De-identification is another important task. As the name implies, de-identification enables AI to perform while also redacting personally identifiable information. In a public benchmark, ChatGPT made 5x more mistakes than John Snow Labs’ solution. This makes the difference between an automated de-identification process (where >99% accuracy is achieved) versus a solution that still requires human intervention. A human is still needed to review the de-identification results of healthcare LLMs, making it a far slower, less automated process.

Price is another major concern for GPT models for such tasks. A recent customer analysis comparing the above solution to DeID-GPT (which is based on GPT-4) found it to be 2 orders of magnitude more expensive: Able to de-identify roughly 15 notes per dollar, versus roughly 1,500 pages of notes/dollar. With the amount of clinical information healthcare organizations have to analyze, this significantly reduces the economic viability of GPT-based de-identification solutions.

The latest academic research echoes these benchmarks about using GPT models for medical information extraction. A recent paper from Cornell University found that “GPT models had extremely poor performance in named entity recognition compared to other tasks.” It also found that healthcare-specific model PubMedBERT significantly outperformed both LLM models in NER, relation extraction, and multi-label classification tasks.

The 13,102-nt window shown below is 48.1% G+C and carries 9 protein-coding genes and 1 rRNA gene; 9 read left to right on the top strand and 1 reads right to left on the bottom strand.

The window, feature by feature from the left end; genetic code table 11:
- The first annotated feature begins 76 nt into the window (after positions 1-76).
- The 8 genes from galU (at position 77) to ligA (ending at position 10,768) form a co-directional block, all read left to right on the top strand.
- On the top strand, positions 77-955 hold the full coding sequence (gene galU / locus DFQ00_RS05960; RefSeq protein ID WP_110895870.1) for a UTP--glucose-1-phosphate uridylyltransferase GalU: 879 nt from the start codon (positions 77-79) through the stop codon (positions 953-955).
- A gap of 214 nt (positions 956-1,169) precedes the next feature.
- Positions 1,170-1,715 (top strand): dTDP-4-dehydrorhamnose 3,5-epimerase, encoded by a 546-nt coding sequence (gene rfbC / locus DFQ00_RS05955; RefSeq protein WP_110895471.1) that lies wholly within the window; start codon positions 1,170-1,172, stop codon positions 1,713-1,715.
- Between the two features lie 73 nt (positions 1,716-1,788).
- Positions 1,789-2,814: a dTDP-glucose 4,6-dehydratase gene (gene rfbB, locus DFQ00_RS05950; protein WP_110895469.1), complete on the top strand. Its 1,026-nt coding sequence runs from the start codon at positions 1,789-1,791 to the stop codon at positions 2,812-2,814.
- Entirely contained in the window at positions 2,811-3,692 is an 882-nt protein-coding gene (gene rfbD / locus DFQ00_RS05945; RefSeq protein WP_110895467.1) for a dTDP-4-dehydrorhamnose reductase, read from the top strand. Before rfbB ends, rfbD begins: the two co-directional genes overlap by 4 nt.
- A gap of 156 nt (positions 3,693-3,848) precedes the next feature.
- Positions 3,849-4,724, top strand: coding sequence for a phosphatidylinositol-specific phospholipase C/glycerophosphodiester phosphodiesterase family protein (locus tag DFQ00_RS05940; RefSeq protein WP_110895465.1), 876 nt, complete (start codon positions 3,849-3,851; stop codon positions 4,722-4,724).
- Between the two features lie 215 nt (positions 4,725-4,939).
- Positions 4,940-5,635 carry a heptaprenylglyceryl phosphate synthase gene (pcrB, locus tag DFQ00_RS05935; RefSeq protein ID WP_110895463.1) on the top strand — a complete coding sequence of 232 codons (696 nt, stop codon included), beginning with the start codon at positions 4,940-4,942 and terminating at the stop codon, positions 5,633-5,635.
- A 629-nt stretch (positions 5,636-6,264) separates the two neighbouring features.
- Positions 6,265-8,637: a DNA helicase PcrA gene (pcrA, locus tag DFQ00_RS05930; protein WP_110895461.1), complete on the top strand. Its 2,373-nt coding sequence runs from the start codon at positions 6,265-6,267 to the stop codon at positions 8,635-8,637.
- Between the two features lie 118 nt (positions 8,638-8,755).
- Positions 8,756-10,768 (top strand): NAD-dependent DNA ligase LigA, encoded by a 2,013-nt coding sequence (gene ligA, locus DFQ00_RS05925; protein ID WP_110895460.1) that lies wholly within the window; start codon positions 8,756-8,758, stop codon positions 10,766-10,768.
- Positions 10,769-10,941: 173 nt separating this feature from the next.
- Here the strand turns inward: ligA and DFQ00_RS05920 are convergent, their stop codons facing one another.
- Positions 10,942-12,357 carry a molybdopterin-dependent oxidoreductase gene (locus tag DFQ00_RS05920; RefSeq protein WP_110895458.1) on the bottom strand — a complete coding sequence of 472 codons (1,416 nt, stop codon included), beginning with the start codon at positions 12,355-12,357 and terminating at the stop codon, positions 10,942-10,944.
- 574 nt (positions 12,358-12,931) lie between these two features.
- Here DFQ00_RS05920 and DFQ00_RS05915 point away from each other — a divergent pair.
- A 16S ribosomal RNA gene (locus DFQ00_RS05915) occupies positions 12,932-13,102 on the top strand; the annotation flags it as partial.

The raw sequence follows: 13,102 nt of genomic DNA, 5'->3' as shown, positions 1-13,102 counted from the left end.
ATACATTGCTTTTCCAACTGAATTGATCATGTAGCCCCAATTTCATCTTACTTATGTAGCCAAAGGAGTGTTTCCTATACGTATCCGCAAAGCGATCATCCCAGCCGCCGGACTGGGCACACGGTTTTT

With all the hype and possibilities surrounding LLMs, it may come as a surprise that they do not (yet) do well on today’s most common industrial use cases for analyzing medical text. Despite the current roadblocks, a great deal of progress is being made to improve healthcare-specific LLMs so they can start living up to the hype. AI moves fast, so the outlook for LLMs in 2024 is an exciting one.